Are Muslim and Western values generally incompatible? The case of Turkey and the EU.
An easy answer to this question would be a decisive yes. Many argue that the Muslim and Western world are completely different as they are based on different religions, Christianity and Islam. In the Christian Bible there is a definitive separation of church and state, it documents Jesus Christ as saying “Give to Caesar what is Caesar's and to God what is God's” (Matthew 22:21). Islam, on the other hand, is an 'encompassing religion that addresses all aspects of individual and social life. In Islam, 'religion and politics are not separated, but intertwined with each other', leading to the problem of how 'some Islamic principles and norms contradict modern western values' (Bogdani, 2011: 51-4). The fundamental Islamic principle of a poor tax (Zakat) fits in well with the idea of the welfare state, something central to European identity (Gerhards, 2007). Other Islamic principles, however, do not fit so well with modern western values. Principles of religious intolerance are rooted in the holy Sharia law which some Muslim countries use as the basis for their legal system. Then there is the fact that the Islamic holy book, the Qur'an, encourages the principle of Jihad to enforce the non-Muslim world to accept or submit to Islam. These are obviously at odds with the Western values of democracy, tolerance, human rights, equality, liberty and separation of church and state (Bogdani, 2011). Huntington outlined this view of how Islam and other civilizations are incompatible in his seminal 1993 paper The Clash of Civilizations and this is a view held by many. However, if one looks deeper they will find that there are a heterogeneous range of Muslim societies, ranging from fundamentalist Sharia Law-abiding countries such as Iran, to Muslim democracies such as Turkey, which will be the basis of this essay. The question I will attempt to answer is whether Turkey, a secular state with a majority Muslim population has compatible values with those present in the EU. This essay is not about whether Turkey should or should not become a member, so I will not be discussing matters such as Cyprus, Kurds or Armenian Genocide. Instead I will be looking at whether the version on Islam found in Turkey today is compatible with the Western values found in the EU. Many view Turkey's religious difference 'as a handicap severely restricting Turkey's capacity to Europeanize' (Rumelili and Cakmakli, 2011: 105). Throughout this essay I will investigate whether this is the case.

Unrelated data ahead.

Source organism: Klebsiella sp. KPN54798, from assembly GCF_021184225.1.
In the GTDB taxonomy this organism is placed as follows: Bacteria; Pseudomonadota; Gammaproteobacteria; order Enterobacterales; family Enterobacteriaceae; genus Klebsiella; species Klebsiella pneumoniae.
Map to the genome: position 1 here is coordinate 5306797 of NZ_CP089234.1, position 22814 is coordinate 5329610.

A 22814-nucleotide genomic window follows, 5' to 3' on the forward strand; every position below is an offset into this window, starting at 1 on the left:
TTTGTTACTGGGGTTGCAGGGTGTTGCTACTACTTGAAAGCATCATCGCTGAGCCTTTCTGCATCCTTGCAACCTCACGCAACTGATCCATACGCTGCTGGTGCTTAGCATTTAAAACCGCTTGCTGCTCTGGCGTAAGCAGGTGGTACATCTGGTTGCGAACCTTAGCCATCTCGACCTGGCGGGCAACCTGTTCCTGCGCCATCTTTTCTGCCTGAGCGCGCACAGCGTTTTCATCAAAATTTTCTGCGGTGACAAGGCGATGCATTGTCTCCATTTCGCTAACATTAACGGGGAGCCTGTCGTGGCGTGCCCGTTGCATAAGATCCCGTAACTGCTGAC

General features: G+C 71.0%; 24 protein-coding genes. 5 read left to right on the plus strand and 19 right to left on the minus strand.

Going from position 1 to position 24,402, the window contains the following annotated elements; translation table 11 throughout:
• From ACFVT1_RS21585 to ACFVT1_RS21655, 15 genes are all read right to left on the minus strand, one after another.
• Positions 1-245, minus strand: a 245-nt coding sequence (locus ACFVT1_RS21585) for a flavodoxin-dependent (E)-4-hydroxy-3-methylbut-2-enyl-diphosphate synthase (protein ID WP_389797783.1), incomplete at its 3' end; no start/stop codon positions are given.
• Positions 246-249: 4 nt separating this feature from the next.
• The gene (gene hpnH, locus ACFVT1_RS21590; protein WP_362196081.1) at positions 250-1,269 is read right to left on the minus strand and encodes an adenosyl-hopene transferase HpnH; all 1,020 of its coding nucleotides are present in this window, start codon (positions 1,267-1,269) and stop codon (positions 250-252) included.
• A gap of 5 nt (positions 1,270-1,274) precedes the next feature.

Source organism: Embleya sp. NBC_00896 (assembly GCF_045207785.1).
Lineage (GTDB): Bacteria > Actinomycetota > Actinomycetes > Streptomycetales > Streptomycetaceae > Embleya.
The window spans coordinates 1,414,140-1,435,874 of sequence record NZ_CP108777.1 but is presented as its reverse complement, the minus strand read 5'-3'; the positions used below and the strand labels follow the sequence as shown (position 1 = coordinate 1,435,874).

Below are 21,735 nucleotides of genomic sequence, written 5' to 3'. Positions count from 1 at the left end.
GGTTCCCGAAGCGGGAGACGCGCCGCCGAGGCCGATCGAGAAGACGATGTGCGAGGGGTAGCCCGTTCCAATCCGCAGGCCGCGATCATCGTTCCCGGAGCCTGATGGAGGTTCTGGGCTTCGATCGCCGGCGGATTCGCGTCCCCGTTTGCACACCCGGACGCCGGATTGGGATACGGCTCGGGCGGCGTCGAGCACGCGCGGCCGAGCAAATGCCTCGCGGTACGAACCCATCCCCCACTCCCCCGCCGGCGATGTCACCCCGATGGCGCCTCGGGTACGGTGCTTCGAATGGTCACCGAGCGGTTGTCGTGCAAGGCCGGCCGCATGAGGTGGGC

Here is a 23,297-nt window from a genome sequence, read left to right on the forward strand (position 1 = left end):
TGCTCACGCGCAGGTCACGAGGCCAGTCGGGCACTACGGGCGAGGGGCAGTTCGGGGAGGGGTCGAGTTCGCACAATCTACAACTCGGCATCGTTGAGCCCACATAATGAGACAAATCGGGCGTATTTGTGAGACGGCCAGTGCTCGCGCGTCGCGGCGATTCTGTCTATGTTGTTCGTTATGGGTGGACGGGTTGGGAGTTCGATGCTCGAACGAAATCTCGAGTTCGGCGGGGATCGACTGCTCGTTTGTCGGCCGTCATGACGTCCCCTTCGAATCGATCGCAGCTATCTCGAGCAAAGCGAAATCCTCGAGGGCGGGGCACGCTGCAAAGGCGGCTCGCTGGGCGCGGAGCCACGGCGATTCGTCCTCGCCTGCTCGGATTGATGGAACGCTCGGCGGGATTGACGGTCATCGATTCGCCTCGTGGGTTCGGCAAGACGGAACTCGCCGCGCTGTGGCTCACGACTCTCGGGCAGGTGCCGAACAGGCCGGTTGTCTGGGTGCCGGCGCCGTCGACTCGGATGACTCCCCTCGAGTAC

In 1926, after the fall of the Ottoman Empire, Turkey adopted Swiss Civil law. The aim of this was to move away from the stagnant Islamic world and into the prosperous, democratic, developed world. In their pursuit of this goal they ensured that there was a clearly defined separation between the state and the religion of the people, similar to countries in the West. The westernisation of Turkey was not forced upon it, but instead was a choice made by Turkish elites. Unlike many of their Muslim neighbours, Turkish governments have formed close links with western countries, especially during the Cold War. The result of this is that the West is portrayed as an 'enemy to Islam to a far lesser degree than in other Muslim countries' (WRR, 2004). This has helped lead to the position today where this 99% Muslim country wants to join the secular European Union.
The type of secularism in Turkey is known a Kemalism (named after the first president of Turkey, Mustafa Kemal Atatürk). It began in 1937 and is based around a strong state which can keep religion under control (Bogdani, 2011: 44). This can be seen with the Diyanet, a government institution tasked with 'countering undesirable Islamic influences' (WRR, 2004: 53). Its main role is to control and restrain the teaching of Islam in schools. The main enforcer of secularism however, is the Turkish army which has staged coups in 1960, 1971, 1980...
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